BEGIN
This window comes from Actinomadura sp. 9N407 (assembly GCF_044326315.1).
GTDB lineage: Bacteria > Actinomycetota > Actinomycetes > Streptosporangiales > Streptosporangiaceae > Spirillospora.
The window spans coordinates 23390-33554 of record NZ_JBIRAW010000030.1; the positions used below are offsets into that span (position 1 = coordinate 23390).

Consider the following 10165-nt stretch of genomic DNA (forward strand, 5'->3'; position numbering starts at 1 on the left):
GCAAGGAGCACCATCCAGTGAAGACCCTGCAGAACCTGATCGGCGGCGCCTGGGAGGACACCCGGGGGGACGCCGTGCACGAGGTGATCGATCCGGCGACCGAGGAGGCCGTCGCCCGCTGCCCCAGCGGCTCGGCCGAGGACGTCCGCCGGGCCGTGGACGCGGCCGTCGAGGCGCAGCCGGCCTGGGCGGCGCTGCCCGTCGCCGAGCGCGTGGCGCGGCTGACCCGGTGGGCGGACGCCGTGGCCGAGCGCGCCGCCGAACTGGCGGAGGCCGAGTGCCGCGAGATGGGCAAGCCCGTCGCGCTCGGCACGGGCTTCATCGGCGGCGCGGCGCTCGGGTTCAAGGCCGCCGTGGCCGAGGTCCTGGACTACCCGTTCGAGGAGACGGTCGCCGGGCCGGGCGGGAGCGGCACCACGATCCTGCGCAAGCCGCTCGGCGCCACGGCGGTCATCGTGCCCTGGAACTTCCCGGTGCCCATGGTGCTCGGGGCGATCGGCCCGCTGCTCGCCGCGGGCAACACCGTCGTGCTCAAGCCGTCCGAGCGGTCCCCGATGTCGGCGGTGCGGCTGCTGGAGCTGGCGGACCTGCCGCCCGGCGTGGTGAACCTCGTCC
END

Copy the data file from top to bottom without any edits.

This window comes from Actinomadura sp. 9N407 (assembly GCF_044326315.1).
GTDB lineage: Bacteria > Actinomycetota > Actinomycetes > Streptosporangiales > Streptosporangiaceae > Spirillospora.
The window spans coordinates 23390-33554 of record NZ_JBIRAW010000030.1; the positions used below are offsets into that span (position 1 = coordinate 23390).

Consider the following 10165-nt stretch of genomic DNA (forward strand, 5'->3'; position numbering starts at 1 on the left):
GCAAGGAGCACCATCCAGTGAAGACCCTGCAGAACCTGATCGGCGGCGCCTGGGAGGACACCCGGGGGGACGCCGTGCACGAGGTGATCGATCCGGCGACCGAGGAGGCCGTCGCCCGCTGCCCCAGCGGCTCGGCCGAGGACGTCCGCCGGGCCGTGGACGCGGCCGTCGAGGCGCAGCCGGCCTGGGCGGCGCTGCCCGTCGCCGAGCGCGTGGCGCGGCTGACCCGGTGGGCGGACGCCGTGGCCGAGCGCGCCGCCGAACTGGCGGAGGCCGAGTGCCGCGAGATGGGCAAGCCCGTCGCGCTCGGCACGGGCTTCATCGGCGGCGCGGCGCTCGGGTTCAAGGCCGCCGTGGCCGAGGTCCTGGACTACCCGTTCGAGGAGACGGTCGCCGGGCCGGGCGGGAGCGGCACCACGATCCTGCGCAAGCCGCTCGGCGCCACGGCGGTCATCGTGCCCTGGAACTTCCCGGTGCCCATGGTGCTCGGGGCGATCGGCCCGCTGCTCGCCGCGGGCAACACCGTCGTGCTCAAGCCGTCCGAGCGGTCCCCGATGTCGGCGGTGCGGCTGCTGGAGCTGGCGGACCTGCCGCCCGGCGTGGTGAACCTCGTCC